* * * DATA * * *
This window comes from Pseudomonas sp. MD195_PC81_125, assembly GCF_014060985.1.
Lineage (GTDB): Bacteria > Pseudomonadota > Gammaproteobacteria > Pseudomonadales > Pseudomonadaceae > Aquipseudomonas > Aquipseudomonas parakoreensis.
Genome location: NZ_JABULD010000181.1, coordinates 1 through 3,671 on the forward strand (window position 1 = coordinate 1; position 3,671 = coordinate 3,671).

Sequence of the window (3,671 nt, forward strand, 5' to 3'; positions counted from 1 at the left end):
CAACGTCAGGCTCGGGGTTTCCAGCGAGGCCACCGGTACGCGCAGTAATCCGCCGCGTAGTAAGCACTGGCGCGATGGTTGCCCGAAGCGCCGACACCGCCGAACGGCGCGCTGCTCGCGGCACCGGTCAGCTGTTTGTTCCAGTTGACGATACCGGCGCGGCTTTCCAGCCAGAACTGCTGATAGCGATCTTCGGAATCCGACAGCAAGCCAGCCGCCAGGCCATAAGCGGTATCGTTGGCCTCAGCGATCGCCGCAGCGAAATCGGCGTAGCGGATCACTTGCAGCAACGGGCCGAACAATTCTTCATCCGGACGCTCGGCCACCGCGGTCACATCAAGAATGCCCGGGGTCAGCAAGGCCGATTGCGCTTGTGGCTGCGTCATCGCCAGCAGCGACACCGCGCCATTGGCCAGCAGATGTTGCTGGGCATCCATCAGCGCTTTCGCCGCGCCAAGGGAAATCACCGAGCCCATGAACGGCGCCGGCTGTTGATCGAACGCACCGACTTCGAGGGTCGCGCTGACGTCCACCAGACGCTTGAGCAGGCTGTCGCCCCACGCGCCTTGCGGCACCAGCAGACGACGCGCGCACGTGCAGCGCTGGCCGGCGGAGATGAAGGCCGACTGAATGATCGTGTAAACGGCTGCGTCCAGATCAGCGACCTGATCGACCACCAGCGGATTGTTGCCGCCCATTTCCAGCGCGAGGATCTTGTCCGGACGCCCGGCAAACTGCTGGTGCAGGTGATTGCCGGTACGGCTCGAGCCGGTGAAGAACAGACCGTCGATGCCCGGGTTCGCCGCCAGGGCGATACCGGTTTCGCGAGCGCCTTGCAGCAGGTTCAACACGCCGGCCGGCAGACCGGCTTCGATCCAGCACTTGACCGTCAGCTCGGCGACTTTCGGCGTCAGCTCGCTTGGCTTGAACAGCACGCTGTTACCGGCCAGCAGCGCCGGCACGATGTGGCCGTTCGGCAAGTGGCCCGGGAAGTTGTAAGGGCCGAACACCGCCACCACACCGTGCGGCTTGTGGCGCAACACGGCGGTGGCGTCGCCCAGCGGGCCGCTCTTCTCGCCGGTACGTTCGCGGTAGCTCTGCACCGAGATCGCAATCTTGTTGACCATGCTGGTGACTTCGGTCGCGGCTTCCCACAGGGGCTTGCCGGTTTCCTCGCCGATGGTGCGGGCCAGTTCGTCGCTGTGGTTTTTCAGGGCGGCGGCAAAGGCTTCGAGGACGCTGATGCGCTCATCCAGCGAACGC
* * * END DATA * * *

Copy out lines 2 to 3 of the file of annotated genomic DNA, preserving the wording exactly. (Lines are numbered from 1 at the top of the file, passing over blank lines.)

Lineage (GTDB): Bacteria > Pseudomonadota > Gammaproteobacteria > Pseudomonadales > Pseudomonadaceae > Aquipseudomonas > Aquipseudomonas parakoreensis.
Genome location: NZ_JABULD010000181.1, coordinates 1 through 3,671 on the forward strand (window position 1 = coordinate 1; position 3,671 = coordinate 3,671).